So, to answer the arguments we started this part with, we can replace Data Structure rounds with intensive Design Pattern rounds, so that we don't have to depend only on the frameworks for evaluating the candidate if a person is good with Design Pattern, they're generally good with programming as a whole and should be able to keep pace with changes in framework or pickup another framework if it needs to be. Just like in DS round, you can come up with complex custom made problems to test DS skills of a candidate, in Design Pattern rounds as well, you can give a problem to the candidate and let the candidate solve that using Design Pattern knowledge/skills, this way you'll subtly evaluate the analyzing / problem-solving skills of the candidate as well.
Another thing you can do (a lot of startups are already doing this), is give the candidates an assignment, to develop an app over a given problem statement (for example ask them to build an app to show a list of Trending Repositories from GitHub), also if the candidate already has some interesting project and willing to share, you can consider evaluating that as well. Do this before any of the interview rounds, that way you can evaluate candidate's Android skills firsthand and save both the panel's and candidate's time as well.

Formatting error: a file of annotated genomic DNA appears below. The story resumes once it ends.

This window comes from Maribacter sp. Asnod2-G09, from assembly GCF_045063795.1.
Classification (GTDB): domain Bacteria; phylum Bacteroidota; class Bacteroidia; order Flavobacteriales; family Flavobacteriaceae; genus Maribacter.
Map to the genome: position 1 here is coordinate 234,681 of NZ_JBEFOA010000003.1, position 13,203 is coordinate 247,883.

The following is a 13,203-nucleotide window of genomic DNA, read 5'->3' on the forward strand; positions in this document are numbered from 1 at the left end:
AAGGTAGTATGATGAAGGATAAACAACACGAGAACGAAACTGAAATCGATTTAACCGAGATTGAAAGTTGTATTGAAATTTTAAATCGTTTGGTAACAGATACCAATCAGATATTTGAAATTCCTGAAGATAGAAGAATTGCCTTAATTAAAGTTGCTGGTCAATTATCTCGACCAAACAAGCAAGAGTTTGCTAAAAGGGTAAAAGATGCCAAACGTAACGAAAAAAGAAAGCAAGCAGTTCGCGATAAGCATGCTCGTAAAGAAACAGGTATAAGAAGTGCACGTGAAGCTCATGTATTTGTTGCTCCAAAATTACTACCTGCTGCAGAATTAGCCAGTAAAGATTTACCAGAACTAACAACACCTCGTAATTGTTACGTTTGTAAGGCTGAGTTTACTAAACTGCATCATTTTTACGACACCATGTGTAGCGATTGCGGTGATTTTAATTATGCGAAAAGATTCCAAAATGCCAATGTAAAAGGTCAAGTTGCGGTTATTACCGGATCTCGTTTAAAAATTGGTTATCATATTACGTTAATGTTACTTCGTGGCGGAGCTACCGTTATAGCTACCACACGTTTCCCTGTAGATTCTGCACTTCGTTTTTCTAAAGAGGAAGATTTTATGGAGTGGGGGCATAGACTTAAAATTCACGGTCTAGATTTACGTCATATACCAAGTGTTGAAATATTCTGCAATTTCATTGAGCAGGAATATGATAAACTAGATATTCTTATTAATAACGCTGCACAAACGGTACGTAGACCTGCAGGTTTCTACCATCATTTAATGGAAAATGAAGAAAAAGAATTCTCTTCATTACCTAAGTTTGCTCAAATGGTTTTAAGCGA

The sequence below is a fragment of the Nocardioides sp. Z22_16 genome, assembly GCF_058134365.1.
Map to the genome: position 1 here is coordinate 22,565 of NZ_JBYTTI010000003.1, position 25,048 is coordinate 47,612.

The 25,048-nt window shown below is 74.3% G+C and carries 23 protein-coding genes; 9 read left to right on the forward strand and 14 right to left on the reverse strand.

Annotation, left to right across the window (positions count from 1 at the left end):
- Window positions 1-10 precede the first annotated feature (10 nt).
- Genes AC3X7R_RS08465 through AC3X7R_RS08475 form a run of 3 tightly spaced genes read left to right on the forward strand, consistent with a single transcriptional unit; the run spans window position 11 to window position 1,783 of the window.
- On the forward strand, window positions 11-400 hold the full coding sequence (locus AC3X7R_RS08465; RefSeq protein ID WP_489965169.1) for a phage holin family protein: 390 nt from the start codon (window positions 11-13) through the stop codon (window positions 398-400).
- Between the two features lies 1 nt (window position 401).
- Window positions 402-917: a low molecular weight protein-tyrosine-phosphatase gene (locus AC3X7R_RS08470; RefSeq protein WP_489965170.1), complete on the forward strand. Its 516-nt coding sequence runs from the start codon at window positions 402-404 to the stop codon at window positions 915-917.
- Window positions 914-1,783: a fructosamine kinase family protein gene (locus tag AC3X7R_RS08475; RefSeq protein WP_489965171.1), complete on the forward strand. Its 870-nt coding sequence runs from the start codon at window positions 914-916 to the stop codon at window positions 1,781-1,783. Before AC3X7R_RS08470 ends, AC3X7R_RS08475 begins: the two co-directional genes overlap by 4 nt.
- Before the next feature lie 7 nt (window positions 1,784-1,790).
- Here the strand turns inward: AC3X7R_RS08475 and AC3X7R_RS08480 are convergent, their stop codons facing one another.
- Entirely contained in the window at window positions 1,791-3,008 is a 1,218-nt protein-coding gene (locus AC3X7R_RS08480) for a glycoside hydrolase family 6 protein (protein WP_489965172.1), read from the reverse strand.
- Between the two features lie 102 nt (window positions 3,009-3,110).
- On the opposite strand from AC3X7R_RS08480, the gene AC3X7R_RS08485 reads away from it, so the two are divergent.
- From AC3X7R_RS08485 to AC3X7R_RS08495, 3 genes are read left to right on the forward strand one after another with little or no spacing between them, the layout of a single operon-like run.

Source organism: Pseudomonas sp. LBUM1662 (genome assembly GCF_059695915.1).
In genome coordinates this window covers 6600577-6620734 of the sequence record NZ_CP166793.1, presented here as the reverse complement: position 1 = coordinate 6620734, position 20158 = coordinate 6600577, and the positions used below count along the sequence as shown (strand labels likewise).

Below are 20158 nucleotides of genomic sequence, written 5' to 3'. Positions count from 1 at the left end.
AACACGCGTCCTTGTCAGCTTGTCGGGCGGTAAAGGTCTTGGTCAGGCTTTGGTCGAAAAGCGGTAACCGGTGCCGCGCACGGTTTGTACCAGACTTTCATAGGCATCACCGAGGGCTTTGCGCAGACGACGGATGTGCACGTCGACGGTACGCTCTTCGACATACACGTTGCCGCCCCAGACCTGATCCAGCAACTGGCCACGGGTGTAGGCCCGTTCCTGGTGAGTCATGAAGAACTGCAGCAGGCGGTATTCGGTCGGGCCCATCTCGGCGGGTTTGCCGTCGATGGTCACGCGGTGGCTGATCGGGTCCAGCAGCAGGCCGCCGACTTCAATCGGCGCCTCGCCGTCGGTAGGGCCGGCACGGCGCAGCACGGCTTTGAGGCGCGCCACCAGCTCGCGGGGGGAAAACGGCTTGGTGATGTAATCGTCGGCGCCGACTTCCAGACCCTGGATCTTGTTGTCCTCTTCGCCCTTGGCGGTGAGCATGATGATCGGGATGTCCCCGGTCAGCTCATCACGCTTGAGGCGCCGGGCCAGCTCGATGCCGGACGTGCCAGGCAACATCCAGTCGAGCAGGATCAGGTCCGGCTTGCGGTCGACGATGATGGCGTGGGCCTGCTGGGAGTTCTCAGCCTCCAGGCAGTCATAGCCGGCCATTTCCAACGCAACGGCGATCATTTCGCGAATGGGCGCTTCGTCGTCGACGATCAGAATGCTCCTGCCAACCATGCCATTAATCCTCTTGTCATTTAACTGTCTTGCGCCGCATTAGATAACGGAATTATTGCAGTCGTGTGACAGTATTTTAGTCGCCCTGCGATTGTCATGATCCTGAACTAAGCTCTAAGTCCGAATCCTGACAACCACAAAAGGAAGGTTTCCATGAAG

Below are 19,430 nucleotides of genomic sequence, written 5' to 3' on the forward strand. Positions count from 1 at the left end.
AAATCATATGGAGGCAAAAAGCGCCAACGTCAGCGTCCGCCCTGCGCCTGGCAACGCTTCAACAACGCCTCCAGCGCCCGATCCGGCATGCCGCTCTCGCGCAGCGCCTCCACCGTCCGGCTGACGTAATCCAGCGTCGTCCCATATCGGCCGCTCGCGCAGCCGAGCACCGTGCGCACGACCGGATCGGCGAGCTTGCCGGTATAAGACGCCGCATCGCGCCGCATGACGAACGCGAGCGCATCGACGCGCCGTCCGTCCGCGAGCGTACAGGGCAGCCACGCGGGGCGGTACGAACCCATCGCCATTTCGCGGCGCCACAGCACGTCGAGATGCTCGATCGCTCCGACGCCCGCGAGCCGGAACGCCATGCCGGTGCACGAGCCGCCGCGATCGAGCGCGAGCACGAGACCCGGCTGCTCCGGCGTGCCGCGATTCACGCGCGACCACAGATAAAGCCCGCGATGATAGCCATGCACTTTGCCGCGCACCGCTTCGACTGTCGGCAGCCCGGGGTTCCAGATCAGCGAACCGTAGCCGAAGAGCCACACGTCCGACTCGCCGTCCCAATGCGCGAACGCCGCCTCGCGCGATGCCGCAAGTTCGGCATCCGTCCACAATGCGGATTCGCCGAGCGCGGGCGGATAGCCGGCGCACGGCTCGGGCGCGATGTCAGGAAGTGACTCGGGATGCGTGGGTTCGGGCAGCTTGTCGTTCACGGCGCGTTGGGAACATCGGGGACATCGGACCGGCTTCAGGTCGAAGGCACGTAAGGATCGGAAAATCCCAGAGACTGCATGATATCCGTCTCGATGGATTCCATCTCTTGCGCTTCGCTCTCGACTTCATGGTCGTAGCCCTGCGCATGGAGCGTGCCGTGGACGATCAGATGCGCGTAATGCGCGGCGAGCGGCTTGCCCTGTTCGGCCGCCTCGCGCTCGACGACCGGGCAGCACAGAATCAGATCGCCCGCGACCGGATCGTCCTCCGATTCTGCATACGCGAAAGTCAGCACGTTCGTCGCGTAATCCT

I would like to mention here something I noticed lately while taking interviews. Most of the candidates say they follow MVVM, LiveData, etc. because Google recommends them. That's great right, earlier there were very few who were even interested in Architectures right? No, if you go a bit deeper and ask them questions on not how to set up your project with MVVM, but how they work or theory behind a component of the said Architecture, most of the candidates get stuck there. I believe that's not a result of not-updating yourself, but rather a result of not giving care to the basics - Design Patterns, once you understand Design Patterns properly, it'll be easier for you to get the theory behind every component of any Architecture.
So, I'd like to end this post requesting all my fellow developers/interviewers to set up a common practice to have Design Patterns, especially for senior roles. Can we agree? Let me know in the comments section.